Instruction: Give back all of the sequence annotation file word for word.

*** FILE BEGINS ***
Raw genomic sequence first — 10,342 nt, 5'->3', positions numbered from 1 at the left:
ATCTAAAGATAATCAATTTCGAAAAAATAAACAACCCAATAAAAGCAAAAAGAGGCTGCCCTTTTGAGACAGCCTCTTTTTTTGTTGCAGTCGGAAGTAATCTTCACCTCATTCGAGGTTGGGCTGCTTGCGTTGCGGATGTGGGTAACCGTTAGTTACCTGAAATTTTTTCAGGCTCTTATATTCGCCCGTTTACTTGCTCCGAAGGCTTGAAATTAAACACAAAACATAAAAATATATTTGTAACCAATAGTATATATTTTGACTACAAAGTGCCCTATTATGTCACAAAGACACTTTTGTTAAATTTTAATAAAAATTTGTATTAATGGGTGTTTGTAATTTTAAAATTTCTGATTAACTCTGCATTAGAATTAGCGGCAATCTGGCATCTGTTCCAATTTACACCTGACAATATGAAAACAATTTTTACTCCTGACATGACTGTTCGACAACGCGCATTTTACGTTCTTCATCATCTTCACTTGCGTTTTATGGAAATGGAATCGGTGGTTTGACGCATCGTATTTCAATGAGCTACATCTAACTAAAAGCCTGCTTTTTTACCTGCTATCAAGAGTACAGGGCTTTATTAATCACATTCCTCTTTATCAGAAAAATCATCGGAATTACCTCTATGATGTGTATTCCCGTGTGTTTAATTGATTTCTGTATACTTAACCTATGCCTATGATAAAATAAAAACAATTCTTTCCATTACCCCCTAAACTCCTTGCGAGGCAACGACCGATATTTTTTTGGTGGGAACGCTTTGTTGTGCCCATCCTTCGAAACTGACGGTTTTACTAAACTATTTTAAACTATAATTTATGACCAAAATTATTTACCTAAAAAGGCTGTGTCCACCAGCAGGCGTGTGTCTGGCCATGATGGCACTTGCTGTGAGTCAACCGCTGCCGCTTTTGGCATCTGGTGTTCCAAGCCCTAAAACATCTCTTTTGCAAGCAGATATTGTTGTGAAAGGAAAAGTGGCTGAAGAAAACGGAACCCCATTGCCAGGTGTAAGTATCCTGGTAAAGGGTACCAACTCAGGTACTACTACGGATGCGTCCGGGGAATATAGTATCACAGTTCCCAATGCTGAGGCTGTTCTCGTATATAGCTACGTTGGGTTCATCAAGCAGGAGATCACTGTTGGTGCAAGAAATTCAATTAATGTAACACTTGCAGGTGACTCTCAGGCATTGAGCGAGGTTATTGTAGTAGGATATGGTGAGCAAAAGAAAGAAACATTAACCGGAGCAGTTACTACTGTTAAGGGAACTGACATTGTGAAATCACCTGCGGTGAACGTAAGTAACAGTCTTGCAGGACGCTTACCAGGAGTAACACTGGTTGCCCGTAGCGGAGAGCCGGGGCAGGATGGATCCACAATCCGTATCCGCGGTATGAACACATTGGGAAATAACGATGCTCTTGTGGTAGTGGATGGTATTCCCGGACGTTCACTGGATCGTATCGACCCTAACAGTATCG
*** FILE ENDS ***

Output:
Raw genomic sequence first — 10,342 nt, 5'->3', positions numbered from 1 at the left:
ATCTAAAGATAATCAATTTCGAAAAAATAAACAACCCAATAAAAGCAAAAAGAGGCTGCCCTTTTGAGACAGCCTCTTTTTTTGTTGCAGTCGGAAGTAATCTTCACCTCATTCGAGGTTGGGCTGCTTGCGTTGCGGATGTGGGTAACCGTTAGTTACCTGAAATTTTTTCAGGCTCTTATATTCGCCCGTTTACTTGCTCCGAAGGCTTGAAATTAAACACAAAACATAAAAATATATTTGTAACCAATAGTATATATTTTGACTACAAAGTGCCCTATTATGTCACAAAGACACTTTTGTTAAATTTTAATAAAAATTTGTATTAATGGGTGTTTGTAATTTTAAAATTTCTGATTAACTCTGCATTAGAATTAGCGGCAATCTGGCATCTGTTCCAATTTACACCTGACAATATGAAAACAATTTTTACTCCTGACATGACTGTTCGACAACGCGCATTTTACGTTCTTCATCATCTTCACTTGCGTTTTATGGAAATGGAATCGGTGGTTTGACGCATCGTATTTCAATGAGCTACATCTAACTAAAAGCCTGCTTTTTTACCTGCTATCAAGAGTACAGGGCTTTATTAATCACATTCCTCTTTATCAGAAAAATCATCGGAATTACCTCTATGATGTGTATTCCCGTGTGTTTAATTGATTTCTGTATACTTAACCTATGCCTATGATAAAATAAAAACAATTCTTTCCATTACCCCCTAAACTCCTTGCGAGGCAACGACCGATATTTTTTTGGTGGGAACGCTTTGTTGTGCCCATCCTTCGAAACTGACGGTTTTACTAAACTATTTTAAACTATAATTTATGACCAAAATTATTTACCTAAAAAGGCTGTGTCCACCAGCAGGCGTGTGTCTGGCCATGATGGCACTTGCTGTGAGTCAACCGCTGCCGCTTTTGGCATCTGGTGTTCCAAGCCCTAAAACATCTCTTTTGCAAGCAGATATTGTTGTGAAAGGAAAAGTGGCTGAAGAAAACGGAACCCCATTGCCAGGTGTAAGTATCCTGGTAAAGGGTACCAACTCAGGTACTACTACGGATGCGTCCGGGGAATATAGTATCACAGTTCCCAATGCTGAGGCTGTTCTCGTATATAGCTACGTTGGGTTCATCAAGCAGGAGATCACTGTTGGTGCAAGAAATTCAATTAATGTAACACTTGCAGGTGACTCTCAGGCATTGAGCGAGGTTATTGTAGTAGGATATGGTGAGCAAAAGAAAGAAACATTAACCGGAGCAGTTACTACTGTTAAGGGAACTGACATTGTGAAATCACCTGCGGTGAACGTAAGTAACAGTCTTGCAGGACGCTTACCAGGAGTAACACTGGTTGCCCGTAGCGGAGAGCCGGGGCAGGATGGATCCACAATCCGTATCCGCGGTATGAACACATTGGGAAATAACGATGCTCTTGTGGTAGTGGATGGTATTCCCGGACGTTCACTGGATCGTATCGACCCTAACAGTATCG